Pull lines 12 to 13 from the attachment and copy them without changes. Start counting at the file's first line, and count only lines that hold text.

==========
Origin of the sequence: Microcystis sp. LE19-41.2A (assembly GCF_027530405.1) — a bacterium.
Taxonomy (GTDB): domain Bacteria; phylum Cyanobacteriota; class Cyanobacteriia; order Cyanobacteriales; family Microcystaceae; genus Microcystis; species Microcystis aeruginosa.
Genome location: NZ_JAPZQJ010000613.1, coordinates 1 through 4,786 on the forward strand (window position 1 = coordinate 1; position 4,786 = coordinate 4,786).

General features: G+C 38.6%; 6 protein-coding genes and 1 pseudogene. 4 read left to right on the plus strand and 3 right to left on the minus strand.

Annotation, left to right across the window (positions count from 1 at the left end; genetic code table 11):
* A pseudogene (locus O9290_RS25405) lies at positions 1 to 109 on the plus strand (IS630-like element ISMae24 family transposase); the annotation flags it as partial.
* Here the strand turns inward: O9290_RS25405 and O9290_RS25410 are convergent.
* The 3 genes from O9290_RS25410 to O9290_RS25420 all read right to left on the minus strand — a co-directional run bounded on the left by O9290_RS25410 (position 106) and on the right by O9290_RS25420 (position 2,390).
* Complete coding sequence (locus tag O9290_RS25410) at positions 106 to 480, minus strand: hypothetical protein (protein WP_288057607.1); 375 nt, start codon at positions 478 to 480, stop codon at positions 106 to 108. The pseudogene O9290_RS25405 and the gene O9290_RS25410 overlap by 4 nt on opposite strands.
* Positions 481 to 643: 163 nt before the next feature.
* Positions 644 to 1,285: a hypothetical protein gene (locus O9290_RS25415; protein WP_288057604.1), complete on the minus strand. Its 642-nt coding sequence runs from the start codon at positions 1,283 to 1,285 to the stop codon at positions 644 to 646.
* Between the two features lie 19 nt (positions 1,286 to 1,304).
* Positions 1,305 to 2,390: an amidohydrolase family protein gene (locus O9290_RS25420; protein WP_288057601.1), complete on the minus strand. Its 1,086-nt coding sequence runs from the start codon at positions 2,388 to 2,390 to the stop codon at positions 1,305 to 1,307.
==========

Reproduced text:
* Between the two features lie 19 nt (positions 1,286 to 1,304).
* Positions 1,305 to 2,390: an amidohydrolase family protein gene (locus O9290_RS25420; protein WP_288057601.1), complete on the minus strand. Its 1,086-nt coding sequence runs from the start codon at positions 2,388 to 2,390 to the stop codon at positions 1,305 to 1,307.